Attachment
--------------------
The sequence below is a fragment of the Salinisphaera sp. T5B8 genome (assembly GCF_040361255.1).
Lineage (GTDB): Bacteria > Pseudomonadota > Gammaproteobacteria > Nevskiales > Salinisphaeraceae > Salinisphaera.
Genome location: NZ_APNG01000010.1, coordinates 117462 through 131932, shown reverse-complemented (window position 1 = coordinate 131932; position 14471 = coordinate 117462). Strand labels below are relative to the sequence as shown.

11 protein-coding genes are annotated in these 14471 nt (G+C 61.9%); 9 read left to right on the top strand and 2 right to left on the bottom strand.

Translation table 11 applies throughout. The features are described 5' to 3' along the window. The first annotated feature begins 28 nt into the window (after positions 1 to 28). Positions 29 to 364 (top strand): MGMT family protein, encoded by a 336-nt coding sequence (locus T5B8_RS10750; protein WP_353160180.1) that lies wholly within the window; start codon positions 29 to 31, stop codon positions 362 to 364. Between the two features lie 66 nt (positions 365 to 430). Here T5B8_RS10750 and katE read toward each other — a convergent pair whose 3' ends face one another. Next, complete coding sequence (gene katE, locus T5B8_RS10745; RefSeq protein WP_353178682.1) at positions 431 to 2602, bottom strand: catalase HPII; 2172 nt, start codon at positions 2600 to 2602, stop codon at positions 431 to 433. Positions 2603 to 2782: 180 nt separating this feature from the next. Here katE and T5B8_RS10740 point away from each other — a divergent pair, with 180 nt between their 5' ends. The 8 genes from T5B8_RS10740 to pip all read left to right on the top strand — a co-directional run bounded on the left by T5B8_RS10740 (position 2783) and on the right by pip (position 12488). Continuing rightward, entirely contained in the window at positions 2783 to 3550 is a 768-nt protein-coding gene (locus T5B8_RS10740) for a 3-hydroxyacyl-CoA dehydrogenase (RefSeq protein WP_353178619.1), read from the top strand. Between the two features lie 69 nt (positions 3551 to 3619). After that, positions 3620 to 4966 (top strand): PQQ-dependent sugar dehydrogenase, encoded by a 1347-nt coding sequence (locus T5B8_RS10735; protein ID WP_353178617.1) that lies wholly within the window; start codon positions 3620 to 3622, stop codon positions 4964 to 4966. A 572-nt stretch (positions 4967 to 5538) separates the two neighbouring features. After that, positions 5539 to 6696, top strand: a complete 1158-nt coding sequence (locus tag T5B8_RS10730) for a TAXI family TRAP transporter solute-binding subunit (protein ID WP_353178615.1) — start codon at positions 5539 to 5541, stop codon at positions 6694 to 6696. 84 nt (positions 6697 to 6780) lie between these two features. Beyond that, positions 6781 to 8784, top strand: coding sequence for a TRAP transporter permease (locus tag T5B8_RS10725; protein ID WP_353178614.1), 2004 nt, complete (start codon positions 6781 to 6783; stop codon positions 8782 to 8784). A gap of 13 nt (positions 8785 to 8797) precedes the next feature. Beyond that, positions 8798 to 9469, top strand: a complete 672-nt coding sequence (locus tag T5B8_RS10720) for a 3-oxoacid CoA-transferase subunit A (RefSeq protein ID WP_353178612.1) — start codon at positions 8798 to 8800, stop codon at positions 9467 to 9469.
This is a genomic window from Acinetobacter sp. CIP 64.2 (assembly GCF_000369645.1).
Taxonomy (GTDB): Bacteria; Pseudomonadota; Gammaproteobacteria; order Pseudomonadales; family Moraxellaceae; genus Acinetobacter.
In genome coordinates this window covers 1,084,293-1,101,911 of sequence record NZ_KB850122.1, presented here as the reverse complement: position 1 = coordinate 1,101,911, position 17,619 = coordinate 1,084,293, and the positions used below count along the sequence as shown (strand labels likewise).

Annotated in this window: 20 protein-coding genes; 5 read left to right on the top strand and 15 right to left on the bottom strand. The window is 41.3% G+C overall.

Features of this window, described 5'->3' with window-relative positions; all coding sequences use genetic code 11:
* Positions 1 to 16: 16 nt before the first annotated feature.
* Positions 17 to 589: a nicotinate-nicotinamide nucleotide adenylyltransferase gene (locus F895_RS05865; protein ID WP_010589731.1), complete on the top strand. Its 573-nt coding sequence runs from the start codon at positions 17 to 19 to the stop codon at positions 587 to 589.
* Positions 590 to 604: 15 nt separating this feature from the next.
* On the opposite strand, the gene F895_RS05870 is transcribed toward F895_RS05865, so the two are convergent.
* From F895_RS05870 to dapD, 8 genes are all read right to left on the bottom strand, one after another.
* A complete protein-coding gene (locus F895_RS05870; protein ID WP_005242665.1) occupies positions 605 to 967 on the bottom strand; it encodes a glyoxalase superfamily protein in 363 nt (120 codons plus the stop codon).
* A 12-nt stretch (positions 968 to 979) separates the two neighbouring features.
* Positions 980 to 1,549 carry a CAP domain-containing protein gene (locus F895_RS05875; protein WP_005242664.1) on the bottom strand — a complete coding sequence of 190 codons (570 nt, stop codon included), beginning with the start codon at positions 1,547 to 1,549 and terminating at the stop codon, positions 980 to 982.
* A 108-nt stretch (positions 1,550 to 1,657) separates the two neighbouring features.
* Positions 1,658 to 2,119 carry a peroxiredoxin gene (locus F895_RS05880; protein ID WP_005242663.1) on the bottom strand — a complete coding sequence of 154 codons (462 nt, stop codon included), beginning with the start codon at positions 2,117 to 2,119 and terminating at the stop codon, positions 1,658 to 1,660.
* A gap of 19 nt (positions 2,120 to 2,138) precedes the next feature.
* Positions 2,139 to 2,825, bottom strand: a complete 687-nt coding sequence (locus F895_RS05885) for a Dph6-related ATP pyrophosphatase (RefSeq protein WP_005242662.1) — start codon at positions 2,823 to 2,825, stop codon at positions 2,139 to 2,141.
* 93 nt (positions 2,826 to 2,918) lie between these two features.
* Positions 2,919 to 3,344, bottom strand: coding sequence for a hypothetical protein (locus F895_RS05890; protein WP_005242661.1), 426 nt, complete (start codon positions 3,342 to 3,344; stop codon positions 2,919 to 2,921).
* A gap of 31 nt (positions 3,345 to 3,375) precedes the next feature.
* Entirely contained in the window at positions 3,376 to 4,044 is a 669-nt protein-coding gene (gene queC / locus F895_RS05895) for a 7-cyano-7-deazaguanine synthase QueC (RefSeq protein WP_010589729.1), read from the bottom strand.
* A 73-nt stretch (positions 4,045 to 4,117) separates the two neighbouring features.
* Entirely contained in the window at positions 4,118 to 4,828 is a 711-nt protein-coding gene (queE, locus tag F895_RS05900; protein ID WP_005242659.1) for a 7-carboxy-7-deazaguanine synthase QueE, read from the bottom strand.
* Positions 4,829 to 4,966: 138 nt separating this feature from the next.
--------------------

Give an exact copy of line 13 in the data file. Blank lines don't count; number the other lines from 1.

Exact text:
* Positions 590 to 604: 15 nt separating this feature from the next.